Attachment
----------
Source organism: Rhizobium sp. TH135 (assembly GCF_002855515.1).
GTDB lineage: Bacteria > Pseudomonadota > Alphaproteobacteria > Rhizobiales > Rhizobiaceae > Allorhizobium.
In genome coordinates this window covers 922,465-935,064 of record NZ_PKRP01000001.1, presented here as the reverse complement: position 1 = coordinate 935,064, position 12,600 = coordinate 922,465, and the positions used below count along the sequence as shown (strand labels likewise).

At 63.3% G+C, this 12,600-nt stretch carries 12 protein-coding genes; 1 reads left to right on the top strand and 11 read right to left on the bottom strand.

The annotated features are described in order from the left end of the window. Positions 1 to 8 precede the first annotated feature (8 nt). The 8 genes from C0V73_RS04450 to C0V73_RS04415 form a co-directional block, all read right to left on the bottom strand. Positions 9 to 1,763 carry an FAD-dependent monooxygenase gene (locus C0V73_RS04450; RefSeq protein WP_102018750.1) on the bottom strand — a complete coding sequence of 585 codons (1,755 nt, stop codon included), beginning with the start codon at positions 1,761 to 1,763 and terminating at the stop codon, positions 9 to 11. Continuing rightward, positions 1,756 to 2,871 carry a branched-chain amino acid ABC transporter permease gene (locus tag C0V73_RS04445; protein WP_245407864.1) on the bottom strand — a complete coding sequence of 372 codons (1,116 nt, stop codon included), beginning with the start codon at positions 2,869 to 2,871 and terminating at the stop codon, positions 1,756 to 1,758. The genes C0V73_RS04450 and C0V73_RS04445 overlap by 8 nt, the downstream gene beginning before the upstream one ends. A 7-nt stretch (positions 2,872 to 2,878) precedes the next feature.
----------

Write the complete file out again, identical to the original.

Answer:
Source organism: Rhizobium sp. TH135 (assembly GCF_002855515.1).
GTDB lineage: Bacteria > Pseudomonadota > Alphaproteobacteria > Rhizobiales > Rhizobiaceae > Allorhizobium.
In genome coordinates this window covers 922,465-935,064 of record NZ_PKRP01000001.1, presented here as the reverse complement: position 1 = coordinate 935,064, position 12,600 = coordinate 922,465, and the positions used below count along the sequence as shown (strand labels likewise).

At 63.3% G+C, this 12,600-nt stretch carries 12 protein-coding genes; 1 reads left to right on the top strand and 11 read right to left on the bottom strand.

The annotated features are described in order from the left end of the window. Positions 1 to 8 precede the first annotated feature (8 nt). The 8 genes from C0V73_RS04450 to C0V73_RS04415 form a co-directional block, all read right to left on the bottom strand. Positions 9 to 1,763 carry an FAD-dependent monooxygenase gene (locus C0V73_RS04450; RefSeq protein WP_102018750.1) on the bottom strand — a complete coding sequence of 585 codons (1,755 nt, stop codon included), beginning with the start codon at positions 1,761 to 1,763 and terminating at the stop codon, positions 9 to 11. Continuing rightward, positions 1,756 to 2,871 carry a branched-chain amino acid ABC transporter permease gene (locus tag C0V73_RS04445; protein WP_245407864.1) on the bottom strand — a complete coding sequence of 372 codons (1,116 nt, stop codon included), beginning with the start codon at positions 2,869 to 2,871 and terminating at the stop codon, positions 1,756 to 1,758. The genes C0V73_RS04450 and C0V73_RS04445 overlap by 8 nt, the downstream gene beginning before the upstream one ends. A 7-nt stretch (positions 2,872 to 2,878) precedes the next feature.